Some repressed (nonexpressed) structural genes are activated by a cascade of events that is triggered by a specific extracellular signal, such as a temperature increase or the presence of a hormone. For example, a hormone that is released into the circulatory system comes into contact with a specific cell type that has a receptor on its outer surface that binds the hormone and facilitates the entry of the hormone into the cell. Once inside the cell, the hormone interacts with a cytoplasmic protein and changes the conformation of the protein. In this altered state, the protein is now able to enter the nucleus, where it binds to an exclusive response element that initiates transcription of the target gene.
Some proteins bind to response elements and prevent transcription. For example, there is a class of about 18 vertebrate genes that are actively transcribed in nerve cells (neurons) and turned off in nonneuronal cells. Each of these neuron-active genes has a 24-bp response element that lies upstream of its transcription initiation site. This DNA sequence is called a neuron-restrictive silencer element (NRSE). In nonneuronal cells, a protein called neuron-restrictive silencer factor (NRSF) is synthesized, binds to each NRSE, and prevents transcription of each member of this set of genes. Conversely, NRSF is not produced by neuronal cells, and therefore, each gene with an NRSE is transcribed.
On the whole, the regulation of transcription in eukaryotes is complex. A structural gene may have a number of different response elements that can be activated in different cell types by different signals at different times in the life cycle of an organism. Alternatively, some structural genes are under the preferential control of a unique transcription factor. For the off state, specific proteins can interact with certain response elements and prevent transcription, or in a more general way, some proteins obstruct transcription by binding to the transcription complex either before initiation or during the elongation process.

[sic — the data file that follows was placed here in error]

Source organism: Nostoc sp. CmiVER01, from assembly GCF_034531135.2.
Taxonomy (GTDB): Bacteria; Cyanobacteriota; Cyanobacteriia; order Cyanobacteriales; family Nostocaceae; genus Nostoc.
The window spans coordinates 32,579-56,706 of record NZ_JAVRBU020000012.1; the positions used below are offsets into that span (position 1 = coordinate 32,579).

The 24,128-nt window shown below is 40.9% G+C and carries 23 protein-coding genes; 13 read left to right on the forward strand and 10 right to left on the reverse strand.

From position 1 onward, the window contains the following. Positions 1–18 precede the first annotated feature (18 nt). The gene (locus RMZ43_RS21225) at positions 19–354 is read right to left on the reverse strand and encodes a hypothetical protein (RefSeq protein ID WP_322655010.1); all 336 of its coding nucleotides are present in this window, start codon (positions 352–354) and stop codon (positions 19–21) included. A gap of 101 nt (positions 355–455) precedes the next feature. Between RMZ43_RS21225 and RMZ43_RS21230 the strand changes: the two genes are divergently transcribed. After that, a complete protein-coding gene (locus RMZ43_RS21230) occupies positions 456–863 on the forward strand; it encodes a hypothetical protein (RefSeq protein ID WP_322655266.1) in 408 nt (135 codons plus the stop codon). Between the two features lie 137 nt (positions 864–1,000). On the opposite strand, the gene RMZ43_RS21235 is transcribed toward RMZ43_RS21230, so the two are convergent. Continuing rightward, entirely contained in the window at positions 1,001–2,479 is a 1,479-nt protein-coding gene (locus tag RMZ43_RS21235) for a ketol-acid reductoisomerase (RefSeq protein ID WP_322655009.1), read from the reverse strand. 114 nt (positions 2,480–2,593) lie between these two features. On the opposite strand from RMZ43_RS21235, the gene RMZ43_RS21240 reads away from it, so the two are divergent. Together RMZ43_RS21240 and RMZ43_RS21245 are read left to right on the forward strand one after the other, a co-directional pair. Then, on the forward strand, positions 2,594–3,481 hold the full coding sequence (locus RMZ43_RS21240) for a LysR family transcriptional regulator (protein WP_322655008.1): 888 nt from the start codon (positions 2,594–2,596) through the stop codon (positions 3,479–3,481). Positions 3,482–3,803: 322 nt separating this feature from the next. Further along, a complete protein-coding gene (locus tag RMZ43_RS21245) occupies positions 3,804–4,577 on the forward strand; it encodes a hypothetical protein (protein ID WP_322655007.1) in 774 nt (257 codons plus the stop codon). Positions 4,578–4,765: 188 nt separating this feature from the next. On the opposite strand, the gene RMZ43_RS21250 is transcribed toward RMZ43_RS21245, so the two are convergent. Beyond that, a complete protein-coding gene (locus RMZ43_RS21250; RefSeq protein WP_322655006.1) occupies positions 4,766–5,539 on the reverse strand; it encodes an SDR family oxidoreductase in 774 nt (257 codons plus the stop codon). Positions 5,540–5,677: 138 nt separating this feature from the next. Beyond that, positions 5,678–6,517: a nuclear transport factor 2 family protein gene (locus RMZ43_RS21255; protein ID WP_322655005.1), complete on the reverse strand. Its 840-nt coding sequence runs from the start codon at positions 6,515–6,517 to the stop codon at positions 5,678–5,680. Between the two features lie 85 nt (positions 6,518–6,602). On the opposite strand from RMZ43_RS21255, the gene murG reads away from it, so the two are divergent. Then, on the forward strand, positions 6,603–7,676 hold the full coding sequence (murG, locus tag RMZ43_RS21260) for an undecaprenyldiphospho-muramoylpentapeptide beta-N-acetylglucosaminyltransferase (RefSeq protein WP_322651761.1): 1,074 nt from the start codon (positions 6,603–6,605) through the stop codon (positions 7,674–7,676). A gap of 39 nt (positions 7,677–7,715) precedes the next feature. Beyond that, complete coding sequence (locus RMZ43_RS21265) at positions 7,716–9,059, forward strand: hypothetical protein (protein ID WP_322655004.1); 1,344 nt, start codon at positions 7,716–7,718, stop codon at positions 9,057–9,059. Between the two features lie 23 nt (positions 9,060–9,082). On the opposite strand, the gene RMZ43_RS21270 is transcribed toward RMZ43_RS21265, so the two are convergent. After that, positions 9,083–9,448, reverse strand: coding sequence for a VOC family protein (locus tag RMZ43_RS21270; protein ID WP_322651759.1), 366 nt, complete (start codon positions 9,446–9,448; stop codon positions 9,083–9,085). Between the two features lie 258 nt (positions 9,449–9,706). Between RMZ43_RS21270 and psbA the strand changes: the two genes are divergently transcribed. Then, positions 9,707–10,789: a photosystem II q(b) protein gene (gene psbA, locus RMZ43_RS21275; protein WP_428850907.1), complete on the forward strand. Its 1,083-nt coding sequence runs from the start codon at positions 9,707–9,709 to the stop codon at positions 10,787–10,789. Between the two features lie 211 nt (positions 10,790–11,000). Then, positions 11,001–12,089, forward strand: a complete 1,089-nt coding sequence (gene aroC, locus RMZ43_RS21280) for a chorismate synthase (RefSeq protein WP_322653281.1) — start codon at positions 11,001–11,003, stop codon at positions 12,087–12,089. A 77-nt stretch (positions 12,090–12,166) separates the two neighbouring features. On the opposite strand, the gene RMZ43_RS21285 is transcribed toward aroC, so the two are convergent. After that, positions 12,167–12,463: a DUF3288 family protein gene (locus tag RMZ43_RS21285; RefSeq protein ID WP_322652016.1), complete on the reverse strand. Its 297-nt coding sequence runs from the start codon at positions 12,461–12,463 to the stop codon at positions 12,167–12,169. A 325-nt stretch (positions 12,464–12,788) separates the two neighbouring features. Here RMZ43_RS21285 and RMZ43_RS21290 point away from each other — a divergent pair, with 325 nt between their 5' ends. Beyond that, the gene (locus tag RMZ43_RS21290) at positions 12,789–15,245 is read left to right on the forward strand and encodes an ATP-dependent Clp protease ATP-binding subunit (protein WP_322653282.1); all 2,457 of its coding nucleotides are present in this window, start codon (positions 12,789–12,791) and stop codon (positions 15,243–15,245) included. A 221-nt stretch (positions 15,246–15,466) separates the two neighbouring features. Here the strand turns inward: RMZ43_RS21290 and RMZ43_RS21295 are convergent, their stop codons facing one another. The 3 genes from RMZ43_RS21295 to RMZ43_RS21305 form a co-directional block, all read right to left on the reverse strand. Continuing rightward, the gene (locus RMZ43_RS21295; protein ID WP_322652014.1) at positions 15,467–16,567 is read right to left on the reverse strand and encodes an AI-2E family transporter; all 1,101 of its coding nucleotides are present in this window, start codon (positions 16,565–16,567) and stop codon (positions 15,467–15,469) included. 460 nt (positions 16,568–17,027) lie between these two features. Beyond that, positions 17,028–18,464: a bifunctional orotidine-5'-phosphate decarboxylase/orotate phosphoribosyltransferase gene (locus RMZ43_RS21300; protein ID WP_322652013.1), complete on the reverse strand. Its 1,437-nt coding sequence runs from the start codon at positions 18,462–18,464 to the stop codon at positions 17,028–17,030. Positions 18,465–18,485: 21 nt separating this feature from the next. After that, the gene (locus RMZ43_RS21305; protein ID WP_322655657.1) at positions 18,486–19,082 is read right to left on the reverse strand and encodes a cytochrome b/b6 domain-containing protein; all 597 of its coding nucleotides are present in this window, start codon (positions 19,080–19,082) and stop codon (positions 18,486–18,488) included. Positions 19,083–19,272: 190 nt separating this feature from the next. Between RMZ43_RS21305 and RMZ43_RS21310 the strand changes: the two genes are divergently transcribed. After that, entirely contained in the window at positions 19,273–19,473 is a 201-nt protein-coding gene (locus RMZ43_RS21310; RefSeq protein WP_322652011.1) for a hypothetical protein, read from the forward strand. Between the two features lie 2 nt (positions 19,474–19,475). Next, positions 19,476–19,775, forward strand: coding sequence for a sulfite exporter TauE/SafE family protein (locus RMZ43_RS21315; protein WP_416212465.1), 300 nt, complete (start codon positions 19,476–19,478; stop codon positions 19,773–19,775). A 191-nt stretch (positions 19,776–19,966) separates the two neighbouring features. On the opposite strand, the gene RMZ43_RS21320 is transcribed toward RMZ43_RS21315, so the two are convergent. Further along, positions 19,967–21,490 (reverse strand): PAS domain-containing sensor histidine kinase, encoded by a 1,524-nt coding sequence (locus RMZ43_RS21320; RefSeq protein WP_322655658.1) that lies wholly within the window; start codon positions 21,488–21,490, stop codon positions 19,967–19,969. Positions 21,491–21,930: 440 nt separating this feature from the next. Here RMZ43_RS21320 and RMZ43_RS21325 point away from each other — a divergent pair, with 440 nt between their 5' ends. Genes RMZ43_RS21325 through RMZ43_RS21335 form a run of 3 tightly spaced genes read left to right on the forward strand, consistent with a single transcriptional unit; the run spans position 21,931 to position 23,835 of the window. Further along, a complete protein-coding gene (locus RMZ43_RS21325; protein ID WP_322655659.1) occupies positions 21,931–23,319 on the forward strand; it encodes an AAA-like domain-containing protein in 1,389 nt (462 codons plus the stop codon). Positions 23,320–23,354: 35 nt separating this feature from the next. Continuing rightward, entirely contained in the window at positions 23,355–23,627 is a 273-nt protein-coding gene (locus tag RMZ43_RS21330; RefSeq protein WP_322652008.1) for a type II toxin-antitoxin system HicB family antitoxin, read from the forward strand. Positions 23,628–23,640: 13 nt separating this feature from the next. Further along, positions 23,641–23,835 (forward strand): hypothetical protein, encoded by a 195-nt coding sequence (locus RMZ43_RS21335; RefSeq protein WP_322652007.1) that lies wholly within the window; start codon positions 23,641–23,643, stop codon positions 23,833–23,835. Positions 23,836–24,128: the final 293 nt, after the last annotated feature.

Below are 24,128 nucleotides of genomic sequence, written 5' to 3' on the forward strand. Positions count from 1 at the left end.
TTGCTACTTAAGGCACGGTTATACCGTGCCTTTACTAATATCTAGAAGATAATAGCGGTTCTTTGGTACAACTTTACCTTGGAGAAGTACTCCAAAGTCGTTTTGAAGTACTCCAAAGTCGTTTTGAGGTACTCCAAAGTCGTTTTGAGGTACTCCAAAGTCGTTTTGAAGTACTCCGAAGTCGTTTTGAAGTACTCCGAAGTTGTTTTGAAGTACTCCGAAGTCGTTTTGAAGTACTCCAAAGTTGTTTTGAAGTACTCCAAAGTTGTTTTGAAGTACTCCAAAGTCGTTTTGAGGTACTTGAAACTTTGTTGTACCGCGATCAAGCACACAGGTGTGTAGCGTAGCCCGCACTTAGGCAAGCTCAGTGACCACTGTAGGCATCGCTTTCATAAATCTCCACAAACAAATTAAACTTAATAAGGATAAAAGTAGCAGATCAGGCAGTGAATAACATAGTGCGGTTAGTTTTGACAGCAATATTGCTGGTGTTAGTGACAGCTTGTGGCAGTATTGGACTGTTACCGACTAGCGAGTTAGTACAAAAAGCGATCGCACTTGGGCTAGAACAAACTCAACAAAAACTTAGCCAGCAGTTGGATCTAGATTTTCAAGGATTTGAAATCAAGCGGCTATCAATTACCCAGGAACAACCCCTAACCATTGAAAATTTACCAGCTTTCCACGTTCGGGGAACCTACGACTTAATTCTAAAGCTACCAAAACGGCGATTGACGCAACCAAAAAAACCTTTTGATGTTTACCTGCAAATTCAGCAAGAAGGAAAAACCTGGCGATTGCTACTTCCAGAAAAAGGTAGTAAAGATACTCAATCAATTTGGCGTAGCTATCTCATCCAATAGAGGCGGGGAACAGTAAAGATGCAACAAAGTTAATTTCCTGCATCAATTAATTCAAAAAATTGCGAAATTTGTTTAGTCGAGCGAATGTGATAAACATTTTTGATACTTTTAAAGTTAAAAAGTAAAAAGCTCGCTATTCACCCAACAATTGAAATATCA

More generalized control of gene expression that influences larger regions of the chromosomes is mediated by the state of chromosome structure. A very large amount of chromosomal DNA must be packaged into the nucleus of a eukaryotic cell. To facilitate this, the DNA is bound by specific proteins called histones that interact with each other to compact (condense) the chromosomes into a smaller volume. DNA with its associated packaging proteins is known as chromatin. Some regions of the chromosomes are tightly packed (heterochromatin), while other regions are less condensed (euchromatin). Highly condensed DNA is less accessible to regulatory proteins that activate transcription, and therefore, the genes in these regions are usually not expressed or are expressed only at a low level. Chromatin structure, however, is dynamic, and condensed regions can be “relaxed” by the addition of chemical groups, such as an acetyl group to amino acids in the packaging proteins or methyl groups to specific sites in the nucleotide sequences to which the proteins bind. Unpacking of the chromatin generally increases transcription of genes in the region.